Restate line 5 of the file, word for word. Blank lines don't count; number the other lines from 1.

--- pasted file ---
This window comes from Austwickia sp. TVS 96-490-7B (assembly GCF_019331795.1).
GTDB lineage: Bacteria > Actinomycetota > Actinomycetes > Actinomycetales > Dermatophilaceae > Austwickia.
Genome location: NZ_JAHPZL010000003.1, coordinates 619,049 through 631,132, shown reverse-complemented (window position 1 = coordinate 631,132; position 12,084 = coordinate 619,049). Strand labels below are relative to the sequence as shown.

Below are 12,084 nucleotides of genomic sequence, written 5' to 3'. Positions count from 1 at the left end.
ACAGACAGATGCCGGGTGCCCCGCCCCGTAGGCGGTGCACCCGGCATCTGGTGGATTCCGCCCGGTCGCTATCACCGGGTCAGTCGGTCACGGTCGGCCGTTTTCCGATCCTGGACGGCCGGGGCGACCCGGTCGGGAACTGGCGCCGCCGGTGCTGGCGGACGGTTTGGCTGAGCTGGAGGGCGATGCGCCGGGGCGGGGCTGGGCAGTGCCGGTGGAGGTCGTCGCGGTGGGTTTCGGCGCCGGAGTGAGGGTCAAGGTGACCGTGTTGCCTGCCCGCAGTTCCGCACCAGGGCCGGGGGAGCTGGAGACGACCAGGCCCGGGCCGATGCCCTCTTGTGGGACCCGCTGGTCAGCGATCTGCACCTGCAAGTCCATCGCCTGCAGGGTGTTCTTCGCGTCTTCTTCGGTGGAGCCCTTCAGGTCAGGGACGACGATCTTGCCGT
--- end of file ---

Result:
ACAGACAGATGCCGGGTGCCCCGCCCCGTAGGCGGTGCACCCGGCATCTGGTGGATTCCGCCCGGTCGCTATCACCGGGTCAGTCGGTCACGGTCGGCCGTTTTCCGATCCTGGACGGCCGGGGCGACCCGGTCGGGAACTGGCGCCGCCGGTGCTGGCGGACGGTTTGGCTGAGCTGGAGGGCGATGCGCCGGGGCGGGGCTGGGCAGTGCCGGTGGAGGTCGTCGCGGTGGGTTTCGGCGCCGGAGTGAGGGTCAAGGTGACCGTGTTGCCTGCCCGCAGTTCCGCACCAGGGCCGGGGGAGCTGGAGACGACCAGGCCCGGGCCGATGCCCTCTTGTGGGACCCGCTGGTCAGCGATCTGCACCTGCAAGTCCATCGCCTGCAGGGTGTTCTTCGCGTCTTCTTCGGTGGAGCCCTTCAGGTCAGGGACGACGATCTTGCCGT